My biggest takeaway from both of them is that I should never feel limited by my surroundings or circumstances. Don’t be afraid to do your own thing, and do what makes you happy.  My grandparents were always thankful for what they had, but they never stopped dreaming. Be proud of who you are and what you have, but never stop dreaming for bigger and better.

{ 6 comments… read them below or add one }

Jason December 31, 2008 at 1:03 PM

:’-)

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Ray December 31, 2008 at 1:19 PM

Inspiring post. Make me want to live life so that one day I can earn a post like that.

Reply

Tiana Suber January 1, 2009 at 8:42 AM

your grandmother would be very proud of this blog you wrote. Good Job! The Sky’s the limit.

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Roy January 2, 2009 at 8:35 AM

Sorry to hear about your lost. Your Grandmother is a remarkable person. I think that in this day and age, we will be lucky to see and do half of the things our elders did.
~Roy

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Kimberly January 4, 2009 at 6:11 AM

Really enjoyed this….being a southern girl! I could smell the chitlins cooking as I read; which shows how good you R. Look me up on Twitter; I could really learn alot from you.
Wishing you only the best in your endeavors,
Kimberly

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elder_binah January 9, 2009 at 5:53 AM

Liz,
Your tribute to your grandmother was highly appropriate.
She was your mentor and your ambitions and your
accomplishments show proof of the power in your name
Elizabeth.
Your grandmother was teaching you by word and by example
(deed) how to live up to your extraordinary name,
“Elizabeth”
You have been truly blessed to have exposure to such a
gorgeous person as your grandmother, to say the least.
“Elizabeth” has significance in my earliest experiences.
My life was saved at 4 months old by my grand aunt Bessie
whose name means Elizabeth. She kept me from being burned
alive. She helped the family:
During the depression days, aunt Bessie with only fourth
grade schooling saved our family with her own cooking
business.
She was so much like the description you gave of your
grandmother.
Aunt Bessie did so many valiant things, one being:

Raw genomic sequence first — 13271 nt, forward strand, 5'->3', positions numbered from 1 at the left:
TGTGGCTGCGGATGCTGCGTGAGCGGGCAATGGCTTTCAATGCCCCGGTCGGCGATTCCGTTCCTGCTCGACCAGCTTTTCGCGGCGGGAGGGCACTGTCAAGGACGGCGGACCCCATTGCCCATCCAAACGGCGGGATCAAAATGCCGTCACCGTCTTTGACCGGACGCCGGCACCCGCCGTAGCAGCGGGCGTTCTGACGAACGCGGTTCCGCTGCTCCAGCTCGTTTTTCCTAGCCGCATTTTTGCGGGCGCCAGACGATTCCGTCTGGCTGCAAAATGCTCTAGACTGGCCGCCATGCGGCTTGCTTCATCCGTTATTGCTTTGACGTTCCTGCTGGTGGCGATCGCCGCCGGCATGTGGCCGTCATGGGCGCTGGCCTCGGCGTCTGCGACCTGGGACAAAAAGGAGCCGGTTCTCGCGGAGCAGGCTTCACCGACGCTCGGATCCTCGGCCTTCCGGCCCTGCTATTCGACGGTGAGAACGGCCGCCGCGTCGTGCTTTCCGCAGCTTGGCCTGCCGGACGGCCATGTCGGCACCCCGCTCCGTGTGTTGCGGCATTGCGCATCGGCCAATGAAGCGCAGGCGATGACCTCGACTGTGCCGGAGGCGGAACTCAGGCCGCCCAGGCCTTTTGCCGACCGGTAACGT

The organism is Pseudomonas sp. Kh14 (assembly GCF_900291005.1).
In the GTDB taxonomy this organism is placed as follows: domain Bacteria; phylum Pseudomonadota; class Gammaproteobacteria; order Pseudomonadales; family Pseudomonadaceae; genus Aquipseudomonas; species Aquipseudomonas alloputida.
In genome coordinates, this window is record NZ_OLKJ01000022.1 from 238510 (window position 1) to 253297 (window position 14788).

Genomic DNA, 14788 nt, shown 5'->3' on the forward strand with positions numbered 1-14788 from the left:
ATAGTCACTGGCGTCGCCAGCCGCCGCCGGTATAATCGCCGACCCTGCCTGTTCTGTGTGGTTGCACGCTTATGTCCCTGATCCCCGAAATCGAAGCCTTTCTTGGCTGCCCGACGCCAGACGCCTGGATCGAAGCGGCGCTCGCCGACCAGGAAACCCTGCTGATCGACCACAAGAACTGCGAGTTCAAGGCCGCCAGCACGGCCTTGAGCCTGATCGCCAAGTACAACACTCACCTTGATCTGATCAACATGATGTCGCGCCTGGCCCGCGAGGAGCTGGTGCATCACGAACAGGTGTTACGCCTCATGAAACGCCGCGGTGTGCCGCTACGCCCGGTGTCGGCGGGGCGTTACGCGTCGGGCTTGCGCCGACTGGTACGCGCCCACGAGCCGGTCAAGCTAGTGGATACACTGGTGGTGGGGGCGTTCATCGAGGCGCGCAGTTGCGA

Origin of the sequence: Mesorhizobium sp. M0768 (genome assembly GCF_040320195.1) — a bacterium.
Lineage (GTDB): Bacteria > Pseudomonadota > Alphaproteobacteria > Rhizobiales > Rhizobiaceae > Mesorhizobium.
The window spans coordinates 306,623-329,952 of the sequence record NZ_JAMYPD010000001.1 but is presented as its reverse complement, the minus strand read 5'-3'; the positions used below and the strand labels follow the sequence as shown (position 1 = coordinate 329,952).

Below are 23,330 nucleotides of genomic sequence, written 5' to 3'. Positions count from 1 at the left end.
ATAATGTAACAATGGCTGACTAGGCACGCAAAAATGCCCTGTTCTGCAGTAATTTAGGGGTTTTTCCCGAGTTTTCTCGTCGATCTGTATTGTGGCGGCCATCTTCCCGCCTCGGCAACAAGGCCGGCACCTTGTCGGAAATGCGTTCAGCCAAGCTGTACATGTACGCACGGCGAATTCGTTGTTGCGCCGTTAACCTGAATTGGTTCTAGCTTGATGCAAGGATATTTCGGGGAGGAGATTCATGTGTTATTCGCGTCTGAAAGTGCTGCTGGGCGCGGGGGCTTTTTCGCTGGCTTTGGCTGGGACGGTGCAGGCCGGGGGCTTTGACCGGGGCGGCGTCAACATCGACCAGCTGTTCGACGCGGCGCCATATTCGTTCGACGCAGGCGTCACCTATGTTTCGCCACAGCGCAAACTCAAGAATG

She saved a movie star’s mother’s life after the medical
doctors gave up. She called the movie star Miss Barry, a
soap opera star who repayed her with many riches. When
aunt Bessie was 94 years old, I asked her why does she
think she lived so long. “I never refused to help anyone,”
was her answer.
Aunt Bessie lived 102 years, was healthy and well. She went
to sleep one night and did not wake up.
I didn’t know her name was derived from Elizabeth until I
looked up your name:
Name Information
Elizabeth (Eli-Sheba)
Origin of name: Hebrew
Meaning: Diminutive of Elisabeth: From Elisheba, meaning
either oath of God [Yahweh], or God [Yahweh]is
satisfaction.
The Heavenly Father’s true Hebrew Name is Yahweh.
Don’t you agree thataA person’s name is so important!
Let’s take a closer look at the meanings of your name:
Eli
H5941
עלי
‛êlîy
ay-lee’
From H5927; lofty; Eli, an Israelitish high priest: -
Sheba
The name Sheba is a baby girl name. The name Sheba comes
from the Hebrew origin. In Hebrew The meaning of the name
Sheba is: Diminutive of Bathsheba: Oath; Voluptuous.
Bathsheba was King David’s wife in the Old Testament.
[John the Baptist's mother in the New Testament]
Bathsheba was King Solomon’s mother. Here’s what Strong’s
Dictionary says about that:
H1339
בּת־שׁבע
bath-sheba‛
bath-sheh’-bah
From H1323 and H7651 (in the sense of H7650); daughter of
an oath; BathSheba, the mother of Solomon: – Bath-sheba.
H472 [Hxxx=Hebrew reference number from Strong's Exhaustive
Concordance]
אלישׁבע
‘ĕlîysheba‛
el-ee-sheh’-bah
From H410 and H7651 (in the sense of H7650); God[Yahweh] of
(the) oath; Elisheba, the wife of Aaron: – Elisheba.
I hope you look at yourself in the mirror in the privacy of
your room. Smile and then dance for joy that you have such
a beautiful name and had a grandmother who was a fine
mentor for you.
As you dance, maybe you would hold up your hands
outstretched and thank Yahweh your Creator and Heavenly Father.